What is the role of CT scanning in the workup of Haemophilus influenzae type b (Hib) meningitis?

Updated: Jul 09, 2018
  • Author: Prateek Lohia, MD, MHA; Chief Editor: Niranjan N Singh, MBBS, MD, DM, FAHS, FAANEM  more...
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Either CT or MRI may provide information concerning the usual space-occupying lesions or other complications that may result from Hib meningitis and either modality provides information concerning some alternative diagnoses. Generally, CT is obtained because it is usually more readily available and requires less time. Patients must be monitored by qualified personnel during imaging because seizures or critical elevation in ICP may develop while the study is being performed.

The most common imaging findings in cases of Hib meningitis at or shortly after presentation are meningeal, ependymal, or choroidal enhancement due to meningitic inflammation. Inflammatory exudate may be demonstrable in the basilar cisterns, especially the foramen magnum. The accumulation of inflammatory exudate tends to widen the basilar cisterns and the cortical sulci (particularly over the convexities of the forebrain hemispheres).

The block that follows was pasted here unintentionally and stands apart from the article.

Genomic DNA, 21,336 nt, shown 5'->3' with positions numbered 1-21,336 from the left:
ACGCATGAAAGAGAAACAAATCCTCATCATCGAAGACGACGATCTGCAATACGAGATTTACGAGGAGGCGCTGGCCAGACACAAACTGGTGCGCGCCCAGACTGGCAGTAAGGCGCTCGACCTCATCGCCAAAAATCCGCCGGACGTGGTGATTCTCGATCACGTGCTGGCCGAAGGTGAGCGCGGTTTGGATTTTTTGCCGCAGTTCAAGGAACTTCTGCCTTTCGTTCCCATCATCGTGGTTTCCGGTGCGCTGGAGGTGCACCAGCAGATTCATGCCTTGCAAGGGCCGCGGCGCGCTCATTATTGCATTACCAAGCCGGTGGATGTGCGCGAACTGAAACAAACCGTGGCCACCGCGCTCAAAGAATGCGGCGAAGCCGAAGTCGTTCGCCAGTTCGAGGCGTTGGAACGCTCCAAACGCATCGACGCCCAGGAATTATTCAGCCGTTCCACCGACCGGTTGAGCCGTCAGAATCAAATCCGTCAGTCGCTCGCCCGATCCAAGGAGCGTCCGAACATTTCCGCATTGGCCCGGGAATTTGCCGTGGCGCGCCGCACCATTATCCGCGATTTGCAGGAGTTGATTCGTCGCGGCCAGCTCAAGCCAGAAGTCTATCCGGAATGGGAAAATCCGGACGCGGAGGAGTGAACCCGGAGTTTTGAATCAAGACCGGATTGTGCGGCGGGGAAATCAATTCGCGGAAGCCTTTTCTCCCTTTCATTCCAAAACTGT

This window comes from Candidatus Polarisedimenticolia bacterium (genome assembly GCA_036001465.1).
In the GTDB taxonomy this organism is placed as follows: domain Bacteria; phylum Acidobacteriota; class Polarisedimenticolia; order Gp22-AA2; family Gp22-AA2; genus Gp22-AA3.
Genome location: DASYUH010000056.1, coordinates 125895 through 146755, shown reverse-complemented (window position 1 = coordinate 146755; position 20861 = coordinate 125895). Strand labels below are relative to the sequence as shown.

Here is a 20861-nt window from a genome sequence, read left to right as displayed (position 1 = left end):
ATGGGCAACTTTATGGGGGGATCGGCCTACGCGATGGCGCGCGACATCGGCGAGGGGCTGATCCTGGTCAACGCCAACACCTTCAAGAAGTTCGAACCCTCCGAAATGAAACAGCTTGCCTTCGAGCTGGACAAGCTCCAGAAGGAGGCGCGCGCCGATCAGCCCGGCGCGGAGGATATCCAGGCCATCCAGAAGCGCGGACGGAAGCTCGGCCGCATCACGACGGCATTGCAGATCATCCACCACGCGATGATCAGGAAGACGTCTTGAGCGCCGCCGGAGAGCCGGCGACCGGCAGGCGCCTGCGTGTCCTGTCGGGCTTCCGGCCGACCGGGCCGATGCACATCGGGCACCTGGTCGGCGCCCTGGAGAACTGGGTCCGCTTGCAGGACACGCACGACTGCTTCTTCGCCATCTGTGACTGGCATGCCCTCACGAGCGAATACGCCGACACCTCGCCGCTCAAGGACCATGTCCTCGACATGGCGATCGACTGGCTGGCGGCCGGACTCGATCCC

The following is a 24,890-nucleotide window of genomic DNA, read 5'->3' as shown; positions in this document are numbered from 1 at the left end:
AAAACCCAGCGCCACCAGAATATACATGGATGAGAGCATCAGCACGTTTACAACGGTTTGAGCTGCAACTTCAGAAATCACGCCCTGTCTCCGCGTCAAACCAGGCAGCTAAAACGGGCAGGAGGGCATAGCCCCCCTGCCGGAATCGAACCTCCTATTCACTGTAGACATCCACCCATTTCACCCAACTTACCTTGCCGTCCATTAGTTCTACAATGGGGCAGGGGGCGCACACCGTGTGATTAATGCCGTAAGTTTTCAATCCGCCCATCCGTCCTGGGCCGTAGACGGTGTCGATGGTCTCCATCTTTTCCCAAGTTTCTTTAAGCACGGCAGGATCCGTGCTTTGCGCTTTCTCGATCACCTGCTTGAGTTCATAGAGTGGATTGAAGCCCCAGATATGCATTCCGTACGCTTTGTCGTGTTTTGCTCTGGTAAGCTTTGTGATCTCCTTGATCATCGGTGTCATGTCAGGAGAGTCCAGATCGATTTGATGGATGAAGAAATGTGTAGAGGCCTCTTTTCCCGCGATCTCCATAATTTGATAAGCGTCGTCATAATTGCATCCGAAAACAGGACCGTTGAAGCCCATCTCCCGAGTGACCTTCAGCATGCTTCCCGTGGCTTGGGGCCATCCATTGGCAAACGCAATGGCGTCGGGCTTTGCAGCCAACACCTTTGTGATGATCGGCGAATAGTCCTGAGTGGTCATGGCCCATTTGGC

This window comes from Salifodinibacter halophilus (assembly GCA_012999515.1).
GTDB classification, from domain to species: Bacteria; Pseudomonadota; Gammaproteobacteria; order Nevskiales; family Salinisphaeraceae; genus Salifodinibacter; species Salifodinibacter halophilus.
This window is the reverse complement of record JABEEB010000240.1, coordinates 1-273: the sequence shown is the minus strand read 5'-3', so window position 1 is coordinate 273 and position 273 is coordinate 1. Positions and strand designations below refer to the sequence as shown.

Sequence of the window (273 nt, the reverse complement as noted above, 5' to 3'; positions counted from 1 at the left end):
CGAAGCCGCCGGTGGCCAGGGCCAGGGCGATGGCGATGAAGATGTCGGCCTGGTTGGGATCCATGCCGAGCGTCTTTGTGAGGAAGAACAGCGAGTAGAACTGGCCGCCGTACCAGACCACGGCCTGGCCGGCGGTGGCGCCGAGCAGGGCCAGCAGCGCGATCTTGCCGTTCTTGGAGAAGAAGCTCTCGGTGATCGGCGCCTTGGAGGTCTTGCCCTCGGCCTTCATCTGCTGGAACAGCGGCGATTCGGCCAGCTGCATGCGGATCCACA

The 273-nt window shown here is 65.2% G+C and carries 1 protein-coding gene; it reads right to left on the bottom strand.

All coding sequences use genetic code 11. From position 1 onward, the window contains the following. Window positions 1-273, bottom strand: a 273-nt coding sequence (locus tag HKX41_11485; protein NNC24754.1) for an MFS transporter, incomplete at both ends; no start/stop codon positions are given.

Findings on CT scanning may be fully normal in the acute stage of Hib meningitis. MRI scanning, if performed, may reveal the abnormalities noted above with even greater sensitivity and definition than CT scanning.

Abnormalities indicative of meningitic inflammation and exudate support the diagnosis of meningitis but are not very specific with regard to organism and usually do not modify therapy or prognosis. Thus, for example, the extent of meningeal enhancement is not indicative of prognosis. Rarely, adults may present with Hib meningoventriculitis, evident as ventricular debris, periventricular hyperintense signal, and periventricular ependymal enhancement. [21]

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